Relying on churn rate to determine customer lifetime can cause inconsistent and fluctuating customer lifetime values. For instance, if your churn rate jumps from 3% last month to 5% this month, your churn-based average customer lifetime – which includes long-term loyal customers – will fall from 33 months to 20 months. A churn-based customer lifetime calculation varies with the churn rate you use, resulting in wildly fluctuating values that are illogical. Why should a fluctuation in last month’s churn rate affect your long term customer lifetime so dramatically? It shouldn’t, and it doesn’t.

If you're using net revenue churn rate, as many experts recommend, and your business experiences "negative churn" (where existing customers’ increased spending exceeds lost revenue), the churn-based calculation fails altogether, as it yields a nonsensical negative customer lifetime number. An arithmetic failure such as this is an indication of a flawed approach.

Calculating CLV Properly: An important metric deserves a better approach

Undeniably, an accurate calculation of customer lifetime and CLV is an essential component of the ultimate SaaS metric, the CLV:CAC ratio. The CLV:CAC ratio is arguably the best indicator of the unit economics of your recurring revenue business. Ultimately it helps answer the question: Is my business viable? 

Using churn rate to calculate the customer lifetime component of customer lifetime value is a flawed method, yielding nonsensical results. It seems that in the case of customer lifetime and CLV expert recommendations don't always guarantee accuracy. Instead of relying on what people write and say, it’s better to trust in the logic of mathematics. Math is indifferent to popularity or perception and provides only the truth – which is what we want for making informed business decisions.

Bypassing churn: A better approach to CLV

By all means calculate your churn rate to monitor recent losses of customers and revenue as a proportion of your customer base. But leave churn rate there. Don’t let churn rate near your CLV.

If you can’t use churn rate to calculate customer lifetime, how do you do it? We need a more accurate approach to customer lifetime and CLV. Something that is sound, mathematically, that we can rely upon.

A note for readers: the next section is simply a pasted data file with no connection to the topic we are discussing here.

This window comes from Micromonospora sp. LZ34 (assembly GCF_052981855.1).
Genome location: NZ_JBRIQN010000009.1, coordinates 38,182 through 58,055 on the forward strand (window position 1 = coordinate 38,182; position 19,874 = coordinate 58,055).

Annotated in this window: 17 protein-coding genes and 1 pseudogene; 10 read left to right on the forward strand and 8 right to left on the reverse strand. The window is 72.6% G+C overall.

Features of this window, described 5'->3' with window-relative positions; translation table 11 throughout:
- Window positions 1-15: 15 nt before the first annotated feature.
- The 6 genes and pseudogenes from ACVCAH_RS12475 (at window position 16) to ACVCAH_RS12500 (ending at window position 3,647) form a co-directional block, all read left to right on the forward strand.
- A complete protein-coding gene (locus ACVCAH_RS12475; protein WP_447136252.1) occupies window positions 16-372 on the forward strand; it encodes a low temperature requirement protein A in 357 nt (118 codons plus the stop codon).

Understanding the value of CLV and the CLV:CAC ratio to inform important business decisions, 19metrics has set out to solve the problem.

Instead of being deceived by the alluring, fatally flawed simplicity of the 1/churn shortcut to customer lifetime, the 19metrics method is to apply advanced statistical techniques to analyze what actual happens with your subscription customers, techniques that take into account that a proportion of new customers may not stay long, that some of those customers reactivate, that loyal customers may stay a very long time. This mathematical approach evaluates your actual expected customer lifetime - and it’s almost never going to be the reciprocal of your last month’s churn rate.

Armed with a customer lifetime number you can count on, you can calculate your CLV and your CLV:CAC ratio and you'll be better equipped to make informed decisions about your business's recurring revenue model.

The fundamental flaws of using churn rate in calculating CLV can lead to misleading results and poor decision-making. It's crucial to explore reliable and mathematically sound alternatives, like the 19metrics method, rather than depending on popular but flawed formulas.

By focusing on accurate and detailed insights derived from advanced statistical techniques, you'll be better equipped to make informed decisions about your business's recurring revenue model.